Thomas Hardy Afterwards Analysis

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Isabelle Kern Ms. Hall September 2015 English Lit HL A Commentary on Thomas Hardy’s Afterwards A question that is raised by people many times throughout their lives is: “How will we be remembered when we die and what will be our legacy?” This essay will investigate Thomas Hardy’s poem “Afterwards” to explore how Hardy uncovered death and dying as part of a natural course of events and as celebratory and intriguing in nature rather than melancholy and depressing. In that context, the main theme of this essay concerns the reflection on ones own mortality and the contemplation of what kind of legacy one leaves behind. These ruminations are encapsulated in the poem’s title “Afterwards” as this implies “after death.” Furthermore, Hardy highlights…show more content…
He then visualizes how his neighbors will react to these hypothetical situations. Each of these stanzas has a rhyme scheme of ABAB such as “stay” “say” and “wings” “things” in the first stanza. However, in contrast to the regular rhyme scheme, the meter of this poem is very irregular. It seems as though the lines are too long and overextended, disrupting the rhythm of the poem. The use of enjambment exacerbates the break in rhythm, such as “One may say, “He strove that such innocent creatures should/ come to no harm.”” Hardy uses this stylistic device to highlight the theme of death and life. It is as if the speaker in this poem aspires to prolong his inevitable death, as if he were dragging the poem along, savoring every last minute he can on earth. A section of the poem that exemplifies the arrhythmic nature is “And will any say when my bell of quittance is heard in the gloom,/ And a crossing breeze cuts a pause in its outrollings” The lines in this quotation are completely different in length, giving it an arrhythmic…show more content…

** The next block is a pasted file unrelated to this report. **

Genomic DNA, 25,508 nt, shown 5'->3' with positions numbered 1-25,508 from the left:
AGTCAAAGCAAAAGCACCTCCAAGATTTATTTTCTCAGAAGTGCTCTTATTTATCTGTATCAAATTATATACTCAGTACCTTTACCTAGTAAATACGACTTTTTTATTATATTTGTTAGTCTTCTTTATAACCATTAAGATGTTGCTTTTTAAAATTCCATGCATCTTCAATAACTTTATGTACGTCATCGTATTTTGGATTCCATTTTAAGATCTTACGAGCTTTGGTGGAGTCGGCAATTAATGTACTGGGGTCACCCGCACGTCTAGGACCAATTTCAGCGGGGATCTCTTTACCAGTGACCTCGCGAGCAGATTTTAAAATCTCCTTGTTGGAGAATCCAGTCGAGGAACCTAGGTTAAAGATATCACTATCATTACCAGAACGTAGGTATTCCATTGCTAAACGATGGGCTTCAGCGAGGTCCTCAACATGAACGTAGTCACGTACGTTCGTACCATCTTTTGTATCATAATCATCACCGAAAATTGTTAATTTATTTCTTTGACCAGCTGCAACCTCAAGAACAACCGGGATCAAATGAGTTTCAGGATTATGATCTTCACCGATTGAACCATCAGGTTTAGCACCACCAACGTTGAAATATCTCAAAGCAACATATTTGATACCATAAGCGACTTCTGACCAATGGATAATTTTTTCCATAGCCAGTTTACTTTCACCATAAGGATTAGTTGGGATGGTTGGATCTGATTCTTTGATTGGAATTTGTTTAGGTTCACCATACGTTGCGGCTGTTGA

“And the May month flaps its glad green leaves like wings/ Delicate-filmed as new-spun silk, will the neighbours say,/ “He was a man who used to notice such things?”” First of all, the month May is metaphorically represented by a butterfly, as it is flapping its “glad green leaves like wings delicate-filmed as new spun silk”. Butterflies are often considered very beautiful and are a symbol for rebirth just like spring. Therefore, the metaphor of the butterfly not only symbolizes nature’s beauty but also ironically conveys a symbol of rebirth in a poem that concerns mortality. This harkens back to Hardy’s effort to emphasize optimism and lightness in a poem that concerns a topic generally associated with despair and sadness. Additionally, this quote also depicts what the speaker’s neighbors think about him after his death. Butterflies are very small and intricate; the speaker considers if his neighbors will ask themselves if he “noticed such things.” The use of metaphors and symbols in this poem underscore all the themes of this poem tremendously, whether it is the theme of remembrance and legacy after death, the beauty of nature or dampening the lugubrious connotations of

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